Sam Arthurton the man for Great Witchingham’s big game

Runs have been at a premium for many batsmen in the soggy conditions so far this summer – but Great Witchingham teenager Sam Arthurton is bucking the trend with an average in excess of 100.

The 19-year-old already has two centuries under his belt this year and he is hoping to maintain his fine form for Witchingham's biggest game of the season this Sunday. The Witches host Shepherd Neame Essex League Premier Division side Brentwood in the group final of the National Club Championship – the Kingfisher Beer Cup – and Arthurton said: 'It's a big game for the club because we haven't won a big competition before and although we're not getting too far ahead of ourselves, we obviously want to go as far as we can.

'We saw what Swardeston did by winning the national club Twenty20 competition so everyone at the club is really looking forward to taking on Brentwood.'

As for his own stunning form – he has 617 runs from eight innings in all club competitions this season – Arthurton insists there is no mysterious secret to his success: 'It's always good to get runs because that's what you train to do, but really I've just kept things simple this year,' he said. 'I had a bit of a break at the end of last season before I got back into training and really I've just been working hard and watching the ball hard – just sticking to the basics.

'Conditions haven't been great for batting because we've not had the best start to the summer, so you have to have the mindset that it's not going to be easy and that you're going to have to work hard.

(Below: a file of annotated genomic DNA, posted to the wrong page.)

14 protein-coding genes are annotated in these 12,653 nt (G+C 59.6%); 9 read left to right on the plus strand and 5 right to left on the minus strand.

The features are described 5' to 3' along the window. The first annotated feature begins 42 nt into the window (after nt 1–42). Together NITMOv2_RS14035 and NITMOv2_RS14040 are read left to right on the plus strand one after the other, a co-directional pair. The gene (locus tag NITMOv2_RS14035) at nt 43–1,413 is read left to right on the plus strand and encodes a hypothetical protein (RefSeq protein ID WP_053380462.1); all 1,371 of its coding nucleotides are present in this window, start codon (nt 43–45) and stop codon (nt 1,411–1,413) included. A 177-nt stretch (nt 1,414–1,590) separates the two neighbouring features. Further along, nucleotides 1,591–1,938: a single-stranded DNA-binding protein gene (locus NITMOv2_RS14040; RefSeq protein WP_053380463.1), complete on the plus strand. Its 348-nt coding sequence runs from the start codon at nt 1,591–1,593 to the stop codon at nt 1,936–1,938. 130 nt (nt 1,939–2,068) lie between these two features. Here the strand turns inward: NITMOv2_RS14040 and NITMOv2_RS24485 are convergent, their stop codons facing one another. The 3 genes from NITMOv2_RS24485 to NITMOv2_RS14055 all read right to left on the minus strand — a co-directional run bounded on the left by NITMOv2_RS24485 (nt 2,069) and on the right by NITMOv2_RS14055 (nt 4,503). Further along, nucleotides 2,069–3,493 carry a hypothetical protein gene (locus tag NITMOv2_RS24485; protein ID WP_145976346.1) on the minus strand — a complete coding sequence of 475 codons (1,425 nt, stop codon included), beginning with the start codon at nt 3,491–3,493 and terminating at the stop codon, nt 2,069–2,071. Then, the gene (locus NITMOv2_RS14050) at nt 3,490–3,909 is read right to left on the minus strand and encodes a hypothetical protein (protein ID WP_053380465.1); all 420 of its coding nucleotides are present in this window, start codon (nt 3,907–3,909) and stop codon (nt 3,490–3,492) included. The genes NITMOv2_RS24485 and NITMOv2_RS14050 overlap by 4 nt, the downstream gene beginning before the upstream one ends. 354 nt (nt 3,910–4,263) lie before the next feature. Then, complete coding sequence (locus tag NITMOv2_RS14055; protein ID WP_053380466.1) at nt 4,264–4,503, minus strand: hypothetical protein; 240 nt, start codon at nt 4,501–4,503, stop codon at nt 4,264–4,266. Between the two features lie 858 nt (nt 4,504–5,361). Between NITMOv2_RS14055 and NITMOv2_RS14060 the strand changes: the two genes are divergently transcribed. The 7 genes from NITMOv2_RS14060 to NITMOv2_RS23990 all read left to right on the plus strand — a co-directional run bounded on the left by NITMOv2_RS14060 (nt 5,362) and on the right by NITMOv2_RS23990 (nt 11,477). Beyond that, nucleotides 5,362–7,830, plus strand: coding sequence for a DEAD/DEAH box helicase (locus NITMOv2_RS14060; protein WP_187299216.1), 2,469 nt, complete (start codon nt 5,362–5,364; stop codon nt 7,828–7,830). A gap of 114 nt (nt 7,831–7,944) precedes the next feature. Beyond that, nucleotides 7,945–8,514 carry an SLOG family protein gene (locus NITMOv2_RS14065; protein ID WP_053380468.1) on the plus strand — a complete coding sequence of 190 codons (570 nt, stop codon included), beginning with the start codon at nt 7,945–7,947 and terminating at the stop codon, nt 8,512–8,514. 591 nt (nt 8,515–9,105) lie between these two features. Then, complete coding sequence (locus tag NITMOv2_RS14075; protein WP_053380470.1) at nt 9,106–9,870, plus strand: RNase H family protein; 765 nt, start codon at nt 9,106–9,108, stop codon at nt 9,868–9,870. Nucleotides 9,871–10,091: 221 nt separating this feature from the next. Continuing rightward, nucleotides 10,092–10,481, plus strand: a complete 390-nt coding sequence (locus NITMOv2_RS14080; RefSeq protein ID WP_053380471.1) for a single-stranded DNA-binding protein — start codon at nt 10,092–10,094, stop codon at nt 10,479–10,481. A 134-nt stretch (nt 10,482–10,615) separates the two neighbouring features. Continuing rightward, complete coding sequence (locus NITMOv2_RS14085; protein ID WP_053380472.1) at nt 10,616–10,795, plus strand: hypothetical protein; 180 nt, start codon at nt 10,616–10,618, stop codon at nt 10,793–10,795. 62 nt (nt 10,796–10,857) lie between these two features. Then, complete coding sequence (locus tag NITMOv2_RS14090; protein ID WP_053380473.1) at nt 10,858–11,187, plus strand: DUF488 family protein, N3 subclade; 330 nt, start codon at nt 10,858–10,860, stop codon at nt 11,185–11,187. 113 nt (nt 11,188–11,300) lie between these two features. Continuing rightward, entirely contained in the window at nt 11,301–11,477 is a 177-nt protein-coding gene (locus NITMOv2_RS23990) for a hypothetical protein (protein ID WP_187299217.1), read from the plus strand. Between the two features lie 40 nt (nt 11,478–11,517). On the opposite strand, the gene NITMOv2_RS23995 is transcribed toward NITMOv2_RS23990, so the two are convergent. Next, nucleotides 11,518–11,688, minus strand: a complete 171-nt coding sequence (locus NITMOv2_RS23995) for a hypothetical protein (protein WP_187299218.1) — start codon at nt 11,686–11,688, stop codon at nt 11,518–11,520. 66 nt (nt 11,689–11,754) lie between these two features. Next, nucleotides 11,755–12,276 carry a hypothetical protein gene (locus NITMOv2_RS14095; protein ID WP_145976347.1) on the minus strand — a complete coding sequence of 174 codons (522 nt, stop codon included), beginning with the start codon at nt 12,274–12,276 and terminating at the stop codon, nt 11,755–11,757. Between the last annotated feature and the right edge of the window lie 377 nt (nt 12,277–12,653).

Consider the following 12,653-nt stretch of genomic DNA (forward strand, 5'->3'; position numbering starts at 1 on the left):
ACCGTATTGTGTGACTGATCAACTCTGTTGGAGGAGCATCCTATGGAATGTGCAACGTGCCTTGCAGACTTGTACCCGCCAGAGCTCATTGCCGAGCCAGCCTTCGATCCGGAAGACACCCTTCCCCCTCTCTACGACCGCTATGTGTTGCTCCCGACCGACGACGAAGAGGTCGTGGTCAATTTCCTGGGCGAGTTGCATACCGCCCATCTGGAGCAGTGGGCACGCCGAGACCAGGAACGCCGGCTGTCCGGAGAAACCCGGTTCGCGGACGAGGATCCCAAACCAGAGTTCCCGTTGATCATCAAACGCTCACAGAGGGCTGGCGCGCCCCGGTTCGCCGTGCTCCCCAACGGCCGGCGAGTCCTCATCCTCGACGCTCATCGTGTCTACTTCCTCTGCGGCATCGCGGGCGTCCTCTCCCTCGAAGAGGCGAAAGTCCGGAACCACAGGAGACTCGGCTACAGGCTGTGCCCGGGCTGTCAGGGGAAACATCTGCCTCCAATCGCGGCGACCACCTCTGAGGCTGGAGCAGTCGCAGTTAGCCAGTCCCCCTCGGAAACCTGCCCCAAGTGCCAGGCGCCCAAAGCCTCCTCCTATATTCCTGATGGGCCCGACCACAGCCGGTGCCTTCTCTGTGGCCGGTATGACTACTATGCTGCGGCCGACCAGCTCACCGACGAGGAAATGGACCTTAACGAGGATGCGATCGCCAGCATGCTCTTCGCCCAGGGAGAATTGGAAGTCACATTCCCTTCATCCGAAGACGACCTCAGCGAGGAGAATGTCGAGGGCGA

'You have to give yourself the best possible chance when you go out there and rather than going too early and trying to get runs too quickly I've tried to be patient.'

Despite Arthurton's prolific start to the campaign and a similarly impressive contribution from the Witchingham top order, his side are yet to record a league win this year, with five draws to date. The crux of the problem has been Witchingham's failure to bowl an opposition side out in the league this summer, but Arthurton is not unduly concerned: 'Our strength is in our batting and that's been shown with some of the scores we have put on the board,' he said. 'We haven't been able to build enough pressure to get through sides and a few of the guys have struggled to take wickets, but I'm sure when we get that first win we'll be fine. No-one is too worried – we are scoring runs, fielding well and the bowling has been good as well, we just need a bit of luck to get all 10 wickets.'

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Arthurton was with the Essex Academy from the age of 16 to 18 and he still appears regularly for the second team, who are currently captained by another Norfolk product, Jaik Mickleburgh.

'I'm playing for the second team at the moment and I've started quite well this year,' said Arthurton. 'I'm just working hard and doing as well as I can and trying to get them to notice me. It is then up to them and the ball's in their court, I've just got to show a good attitude and enjoy it.

'I'm still only 19 and a lot of people don't get the opportunities that I've had, so I'm just working as hard as I can to hopefully try and get a contract.

'If it doesn't happen then obviously I'll have a decision to make, but Essex is a good club and they've done a lot for me so hopefully I will get something, but I know I'm only going to get that by continuing to do well.'